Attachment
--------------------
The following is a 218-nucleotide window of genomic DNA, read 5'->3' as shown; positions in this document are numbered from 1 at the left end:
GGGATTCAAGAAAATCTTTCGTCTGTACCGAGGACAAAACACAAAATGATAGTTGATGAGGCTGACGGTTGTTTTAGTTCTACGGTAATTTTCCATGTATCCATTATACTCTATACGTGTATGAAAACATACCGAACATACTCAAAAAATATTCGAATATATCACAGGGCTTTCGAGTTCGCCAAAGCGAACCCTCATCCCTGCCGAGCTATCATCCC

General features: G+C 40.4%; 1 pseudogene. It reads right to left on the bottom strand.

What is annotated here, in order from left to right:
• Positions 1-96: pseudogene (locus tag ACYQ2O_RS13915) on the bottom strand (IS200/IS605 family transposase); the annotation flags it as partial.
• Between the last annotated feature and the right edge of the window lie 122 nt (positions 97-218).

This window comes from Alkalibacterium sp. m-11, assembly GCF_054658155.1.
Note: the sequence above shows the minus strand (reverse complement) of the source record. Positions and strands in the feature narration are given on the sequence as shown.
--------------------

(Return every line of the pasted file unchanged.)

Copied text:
The following is a 218-nucleotide window of genomic DNA, read 5'->3' as shown; positions in this document are numbered from 1 at the left end:
GGGATTCAAGAAAATCTTTCGTCTGTACCGAGGACAAAACACAAAATGATAGTTGATGAGGCTGACGGTTGTTTTAGTTCTACGGTAATTTTCCATGTATCCATTATACTCTATACGTGTATGAAAACATACCGAACATACTCAAAAAATATTCGAATATATCACAGGGCTTTCGAGTTCGCCAAAGCGAACCCTCATCCCTGCCGAGCTATCATCCC

General features: G+C 40.4%; 1 pseudogene. It reads right to left on the bottom strand.

What is annotated here, in order from left to right:
• Positions 1-96: pseudogene (locus tag ACYQ2O_RS13915) on the bottom strand (IS200/IS605 family transposase); the annotation flags it as partial.
• Between the last annotated feature and the right edge of the window lie 122 nt (positions 97-218).

This window comes from Alkalibacterium sp. m-11, assembly GCF_054658155.1.
Note: the sequence above shows the minus strand (reverse complement) of the source record. Positions and strands in the feature narration are given on the sequence as shown.